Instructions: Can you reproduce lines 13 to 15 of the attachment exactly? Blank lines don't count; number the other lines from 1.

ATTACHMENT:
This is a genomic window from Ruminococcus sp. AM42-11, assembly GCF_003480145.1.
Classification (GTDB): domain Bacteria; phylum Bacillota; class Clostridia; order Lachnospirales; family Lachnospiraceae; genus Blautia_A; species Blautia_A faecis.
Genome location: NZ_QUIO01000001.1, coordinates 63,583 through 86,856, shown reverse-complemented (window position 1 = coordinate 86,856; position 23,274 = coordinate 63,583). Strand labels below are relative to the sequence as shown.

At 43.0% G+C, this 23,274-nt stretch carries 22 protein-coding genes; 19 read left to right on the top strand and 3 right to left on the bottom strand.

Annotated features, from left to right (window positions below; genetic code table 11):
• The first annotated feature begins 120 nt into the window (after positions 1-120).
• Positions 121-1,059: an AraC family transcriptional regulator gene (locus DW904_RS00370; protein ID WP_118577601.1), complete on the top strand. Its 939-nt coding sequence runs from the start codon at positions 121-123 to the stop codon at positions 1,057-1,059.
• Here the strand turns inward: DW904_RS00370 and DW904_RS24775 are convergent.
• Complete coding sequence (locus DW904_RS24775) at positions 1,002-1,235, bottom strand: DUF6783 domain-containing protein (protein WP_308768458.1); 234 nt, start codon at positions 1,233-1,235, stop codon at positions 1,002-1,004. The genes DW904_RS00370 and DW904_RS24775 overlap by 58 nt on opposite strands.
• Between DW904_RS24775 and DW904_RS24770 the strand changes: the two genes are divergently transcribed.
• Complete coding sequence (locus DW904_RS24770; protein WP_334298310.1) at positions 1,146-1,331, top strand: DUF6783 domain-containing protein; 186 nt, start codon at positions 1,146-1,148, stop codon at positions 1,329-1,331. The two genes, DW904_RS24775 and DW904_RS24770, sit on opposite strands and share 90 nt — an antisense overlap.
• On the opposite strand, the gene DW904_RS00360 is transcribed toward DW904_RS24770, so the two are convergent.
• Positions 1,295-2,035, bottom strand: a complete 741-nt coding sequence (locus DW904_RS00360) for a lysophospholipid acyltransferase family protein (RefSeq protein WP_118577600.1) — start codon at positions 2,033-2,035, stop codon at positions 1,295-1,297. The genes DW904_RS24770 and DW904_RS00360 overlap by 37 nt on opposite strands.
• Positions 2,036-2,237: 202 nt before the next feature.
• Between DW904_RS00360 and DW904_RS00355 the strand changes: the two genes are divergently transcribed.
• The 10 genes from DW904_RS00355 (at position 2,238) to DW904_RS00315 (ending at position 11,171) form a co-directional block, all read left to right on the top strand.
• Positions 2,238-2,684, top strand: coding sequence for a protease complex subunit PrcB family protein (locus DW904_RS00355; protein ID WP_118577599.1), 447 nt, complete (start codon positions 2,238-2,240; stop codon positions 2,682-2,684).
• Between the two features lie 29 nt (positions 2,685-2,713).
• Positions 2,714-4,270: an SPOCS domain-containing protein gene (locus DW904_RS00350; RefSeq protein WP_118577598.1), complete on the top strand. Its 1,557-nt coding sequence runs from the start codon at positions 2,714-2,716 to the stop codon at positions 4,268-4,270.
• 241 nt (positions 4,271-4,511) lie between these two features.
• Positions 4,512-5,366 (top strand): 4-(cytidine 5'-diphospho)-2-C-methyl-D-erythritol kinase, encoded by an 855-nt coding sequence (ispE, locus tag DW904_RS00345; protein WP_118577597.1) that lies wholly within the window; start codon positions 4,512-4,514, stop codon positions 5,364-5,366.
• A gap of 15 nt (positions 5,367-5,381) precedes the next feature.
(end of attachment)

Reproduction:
• Positions 1,295-2,035, bottom strand: a complete 741-nt coding sequence (locus DW904_RS00360) for a lysophospholipid acyltransferase family protein (RefSeq protein WP_118577600.1) — start codon at positions 2,033-2,035, stop codon at positions 1,295-1,297. The genes DW904_RS24770 and DW904_RS00360 overlap by 37 nt on opposite strands.
• Positions 2,036-2,237: 202 nt before the next feature.
• Between DW904_RS00360 and DW904_RS00355 the strand changes: the two genes are divergently transcribed.